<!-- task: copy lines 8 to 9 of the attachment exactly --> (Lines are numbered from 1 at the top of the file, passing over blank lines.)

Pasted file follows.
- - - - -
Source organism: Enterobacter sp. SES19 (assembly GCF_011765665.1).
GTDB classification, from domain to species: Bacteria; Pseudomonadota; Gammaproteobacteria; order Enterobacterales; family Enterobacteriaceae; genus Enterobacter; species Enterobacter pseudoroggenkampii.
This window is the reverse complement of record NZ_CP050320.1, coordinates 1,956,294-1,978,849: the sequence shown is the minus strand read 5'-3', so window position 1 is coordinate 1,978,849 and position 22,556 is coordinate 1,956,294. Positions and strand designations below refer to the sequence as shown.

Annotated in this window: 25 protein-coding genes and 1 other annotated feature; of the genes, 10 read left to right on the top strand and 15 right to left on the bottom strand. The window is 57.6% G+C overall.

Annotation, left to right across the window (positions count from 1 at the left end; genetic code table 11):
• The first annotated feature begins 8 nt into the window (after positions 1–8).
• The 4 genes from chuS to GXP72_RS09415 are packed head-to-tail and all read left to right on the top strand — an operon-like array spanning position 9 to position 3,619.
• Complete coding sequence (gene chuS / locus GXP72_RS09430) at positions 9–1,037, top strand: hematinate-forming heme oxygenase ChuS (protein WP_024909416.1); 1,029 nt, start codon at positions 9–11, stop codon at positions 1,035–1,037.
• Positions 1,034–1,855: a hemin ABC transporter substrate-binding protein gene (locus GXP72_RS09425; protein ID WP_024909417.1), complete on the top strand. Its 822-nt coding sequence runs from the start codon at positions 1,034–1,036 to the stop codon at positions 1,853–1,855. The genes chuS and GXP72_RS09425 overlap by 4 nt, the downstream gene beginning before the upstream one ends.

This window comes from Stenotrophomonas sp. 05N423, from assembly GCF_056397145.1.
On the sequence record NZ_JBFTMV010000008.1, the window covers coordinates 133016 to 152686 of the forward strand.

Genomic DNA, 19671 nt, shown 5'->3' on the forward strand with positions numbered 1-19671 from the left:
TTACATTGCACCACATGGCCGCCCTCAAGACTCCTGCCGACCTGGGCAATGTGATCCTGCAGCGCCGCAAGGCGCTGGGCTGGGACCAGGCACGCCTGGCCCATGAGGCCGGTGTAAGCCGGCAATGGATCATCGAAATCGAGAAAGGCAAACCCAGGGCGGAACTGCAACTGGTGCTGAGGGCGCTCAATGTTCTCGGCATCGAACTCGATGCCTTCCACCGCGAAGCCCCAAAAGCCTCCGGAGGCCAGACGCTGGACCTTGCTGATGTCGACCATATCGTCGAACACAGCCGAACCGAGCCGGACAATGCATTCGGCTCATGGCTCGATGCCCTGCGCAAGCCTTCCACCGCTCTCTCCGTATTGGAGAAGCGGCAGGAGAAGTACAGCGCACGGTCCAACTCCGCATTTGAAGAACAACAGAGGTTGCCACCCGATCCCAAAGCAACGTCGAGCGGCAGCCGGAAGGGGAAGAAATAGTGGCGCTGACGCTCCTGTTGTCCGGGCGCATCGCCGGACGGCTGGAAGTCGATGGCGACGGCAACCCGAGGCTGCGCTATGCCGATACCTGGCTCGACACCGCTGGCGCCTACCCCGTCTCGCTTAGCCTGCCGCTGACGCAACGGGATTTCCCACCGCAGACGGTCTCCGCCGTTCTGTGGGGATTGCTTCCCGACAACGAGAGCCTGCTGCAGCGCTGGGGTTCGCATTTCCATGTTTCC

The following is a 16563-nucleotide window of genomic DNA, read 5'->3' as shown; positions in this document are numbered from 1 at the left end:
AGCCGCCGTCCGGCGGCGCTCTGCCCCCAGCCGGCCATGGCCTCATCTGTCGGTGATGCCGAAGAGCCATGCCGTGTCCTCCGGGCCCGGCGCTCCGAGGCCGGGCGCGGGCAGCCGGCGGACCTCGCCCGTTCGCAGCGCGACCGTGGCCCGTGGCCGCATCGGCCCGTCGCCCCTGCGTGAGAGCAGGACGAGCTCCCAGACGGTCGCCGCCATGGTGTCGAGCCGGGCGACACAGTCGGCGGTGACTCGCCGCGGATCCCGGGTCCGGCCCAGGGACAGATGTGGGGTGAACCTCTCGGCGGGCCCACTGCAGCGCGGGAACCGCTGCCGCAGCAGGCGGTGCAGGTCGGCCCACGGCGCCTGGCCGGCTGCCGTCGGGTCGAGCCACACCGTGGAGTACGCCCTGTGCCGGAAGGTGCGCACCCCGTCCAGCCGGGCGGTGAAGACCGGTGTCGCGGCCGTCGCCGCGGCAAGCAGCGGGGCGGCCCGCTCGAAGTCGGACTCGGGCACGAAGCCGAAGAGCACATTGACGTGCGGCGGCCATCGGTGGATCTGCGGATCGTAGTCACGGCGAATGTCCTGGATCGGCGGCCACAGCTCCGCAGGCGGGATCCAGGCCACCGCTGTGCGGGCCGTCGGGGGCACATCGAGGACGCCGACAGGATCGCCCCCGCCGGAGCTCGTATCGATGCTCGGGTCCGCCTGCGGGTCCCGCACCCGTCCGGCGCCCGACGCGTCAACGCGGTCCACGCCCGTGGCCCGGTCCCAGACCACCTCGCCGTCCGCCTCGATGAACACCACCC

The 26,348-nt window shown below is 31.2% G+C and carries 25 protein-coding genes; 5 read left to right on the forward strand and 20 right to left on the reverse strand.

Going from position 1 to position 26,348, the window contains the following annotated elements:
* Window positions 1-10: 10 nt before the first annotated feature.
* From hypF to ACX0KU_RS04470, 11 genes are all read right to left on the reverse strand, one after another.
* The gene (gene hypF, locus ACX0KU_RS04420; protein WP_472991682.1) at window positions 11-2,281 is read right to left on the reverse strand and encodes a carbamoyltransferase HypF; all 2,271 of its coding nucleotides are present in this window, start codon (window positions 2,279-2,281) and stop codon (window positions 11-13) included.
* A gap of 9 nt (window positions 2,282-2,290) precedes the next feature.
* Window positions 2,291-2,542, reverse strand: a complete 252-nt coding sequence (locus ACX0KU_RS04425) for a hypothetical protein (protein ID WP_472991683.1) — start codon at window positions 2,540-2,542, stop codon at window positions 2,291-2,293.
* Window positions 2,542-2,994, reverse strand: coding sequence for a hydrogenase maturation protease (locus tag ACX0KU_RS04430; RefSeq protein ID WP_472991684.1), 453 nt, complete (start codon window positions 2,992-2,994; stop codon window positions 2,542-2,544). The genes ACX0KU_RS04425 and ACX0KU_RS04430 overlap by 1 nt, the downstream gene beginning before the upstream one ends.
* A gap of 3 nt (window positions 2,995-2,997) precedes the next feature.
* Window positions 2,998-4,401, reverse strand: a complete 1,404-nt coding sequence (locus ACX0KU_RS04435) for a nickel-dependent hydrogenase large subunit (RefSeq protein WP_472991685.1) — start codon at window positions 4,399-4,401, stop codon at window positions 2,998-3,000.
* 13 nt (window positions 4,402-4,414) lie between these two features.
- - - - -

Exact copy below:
• Complete coding sequence (gene chuS / locus GXP72_RS09430) at positions 9–1,037, top strand: hematinate-forming heme oxygenase ChuS (protein WP_024909416.1); 1,029 nt, start codon at positions 9–11, stop codon at positions 1,035–1,037.
• Positions 1,034–1,855: a hemin ABC transporter substrate-binding protein gene (locus GXP72_RS09425; protein ID WP_024909417.1), complete on the top strand. Its 822-nt coding sequence runs from the start codon at positions 1,034–1,036 to the stop codon at positions 1,853–1,855. The genes chuS and GXP72_RS09425 overlap by 4 nt, the downstream gene beginning before the upstream one ends.